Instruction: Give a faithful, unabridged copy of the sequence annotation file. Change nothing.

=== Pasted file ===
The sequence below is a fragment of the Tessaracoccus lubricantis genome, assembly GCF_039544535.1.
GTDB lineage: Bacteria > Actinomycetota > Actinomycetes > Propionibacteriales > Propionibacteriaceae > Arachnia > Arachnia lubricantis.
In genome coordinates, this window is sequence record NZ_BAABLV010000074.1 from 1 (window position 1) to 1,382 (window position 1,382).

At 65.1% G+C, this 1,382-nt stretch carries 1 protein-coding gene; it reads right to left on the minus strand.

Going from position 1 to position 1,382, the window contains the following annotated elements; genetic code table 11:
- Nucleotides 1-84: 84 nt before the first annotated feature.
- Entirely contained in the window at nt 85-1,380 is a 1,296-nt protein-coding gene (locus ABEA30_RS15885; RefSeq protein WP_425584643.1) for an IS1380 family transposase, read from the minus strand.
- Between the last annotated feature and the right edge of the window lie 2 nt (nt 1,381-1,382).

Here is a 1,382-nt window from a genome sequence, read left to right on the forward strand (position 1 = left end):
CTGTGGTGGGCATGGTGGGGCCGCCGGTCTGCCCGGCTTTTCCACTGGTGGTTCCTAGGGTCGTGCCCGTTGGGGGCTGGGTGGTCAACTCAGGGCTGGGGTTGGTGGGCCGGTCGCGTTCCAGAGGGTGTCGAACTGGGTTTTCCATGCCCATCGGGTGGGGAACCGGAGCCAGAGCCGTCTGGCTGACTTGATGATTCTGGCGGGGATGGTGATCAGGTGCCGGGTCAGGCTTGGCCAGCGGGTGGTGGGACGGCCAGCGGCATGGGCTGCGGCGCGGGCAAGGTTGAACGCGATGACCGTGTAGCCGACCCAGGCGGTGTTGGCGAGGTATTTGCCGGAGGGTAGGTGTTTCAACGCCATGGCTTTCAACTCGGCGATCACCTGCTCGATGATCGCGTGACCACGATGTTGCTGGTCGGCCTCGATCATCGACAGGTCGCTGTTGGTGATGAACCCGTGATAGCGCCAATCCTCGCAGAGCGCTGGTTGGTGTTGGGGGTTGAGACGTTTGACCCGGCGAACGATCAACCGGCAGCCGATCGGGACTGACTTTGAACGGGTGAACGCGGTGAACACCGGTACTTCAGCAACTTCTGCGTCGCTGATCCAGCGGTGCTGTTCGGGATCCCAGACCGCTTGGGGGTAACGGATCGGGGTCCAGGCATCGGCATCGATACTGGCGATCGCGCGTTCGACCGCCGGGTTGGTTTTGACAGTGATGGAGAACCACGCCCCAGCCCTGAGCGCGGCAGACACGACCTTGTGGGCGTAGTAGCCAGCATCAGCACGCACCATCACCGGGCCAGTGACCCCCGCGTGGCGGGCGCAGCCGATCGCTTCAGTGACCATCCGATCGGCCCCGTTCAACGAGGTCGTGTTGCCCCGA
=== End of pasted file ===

The sequence below is a fragment of the Tessaracoccus lubricantis genome, assembly GCF_039544535.1.
GTDB lineage: Bacteria > Actinomycetota > Actinomycetes > Propionibacteriales > Propionibacteriaceae > Arachnia > Arachnia lubricantis.
In genome coordinates, this window is sequence record NZ_BAABLV010000074.1 from 1 (window position 1) to 1,382 (window position 1,382).

At 65.1% G+C, this 1,382-nt stretch carries 1 protein-coding gene; it reads right to left on the minus strand.

Going from position 1 to position 1,382, the window contains the following annotated elements; genetic code table 11:
- Nucleotides 1-84: 84 nt before the first annotated feature.
- Entirely contained in the window at nt 85-1,380 is a 1,296-nt protein-coding gene (locus ABEA30_RS15885; RefSeq protein WP_425584643.1) for an IS1380 family transposase, read from the minus strand.
- Between the last annotated feature and the right edge of the window lie 2 nt (nt 1,381-1,382).

Here is a 1,382-nt window from a genome sequence, read left to right on the forward strand (position 1 = left end):
CTGTGGTGGGCATGGTGGGGCCGCCGGTCTGCCCGGCTTTTCCACTGGTGGTTCCTAGGGTCGTGCCCGTTGGGGGCTGGGTGGTCAACTCAGGGCTGGGGTTGGTGGGCCGGTCGCGTTCCAGAGGGTGTCGAACTGGGTTTTCCATGCCCATCGGGTGGGGAACCGGAGCCAGAGCCGTCTGGCTGACTTGATGATTCTGGCGGGGATGGTGATCAGGTGCCGGGTCAGGCTTGGCCAGCGGGTGGTGGGACGGCCAGCGGCATGGGCTGCGGCGCGGGCAAGGTTGAACGCGATGACCGTGTAGCCGACCCAGGCGGTGTTGGCGAGGTATTTGCCGGAGGGTAGGTGTTTCAACGCCATGGCTTTCAACTCGGCGATCACCTGCTCGATGATCGCGTGACCACGATGTTGCTGGTCGGCCTCGATCATCGACAGGTCGCTGTTGGTGATGAACCCGTGATAGCGCCAATCCTCGCAGAGCGCTGGTTGGTGTTGGGGGTTGAGACGTTTGACCCGGCGAACGATCAACCGGCAGCCGATCGGGACTGACTTTGAACGGGTGAACGCGGTGAACACCGGTACTTCAGCAACTTCTGCGTCGCTGATCCAGCGGTGCTGTTCGGGATCCCAGACCGCTTGGGGGTAACGGATCGGGGTCCAGGCATCGGCATCGATACTGGCGATCGCGCGTTCGACCGCCGGGTTGGTTTTGACAGTGATGGAGAACCACGCCCCAGCCCTGAGCGCGGCAGACACGACCTTGTGGGCGTAGTAGCCAGCATCAGCACGCACCATCACCGGGCCAGTGACCCCCGCGTGGCGGGCGCAGCCGATCGCTTCAGTGACCATCCGATCGGCCCCGTTCAACGAGGTCGTGTTGCCCCGA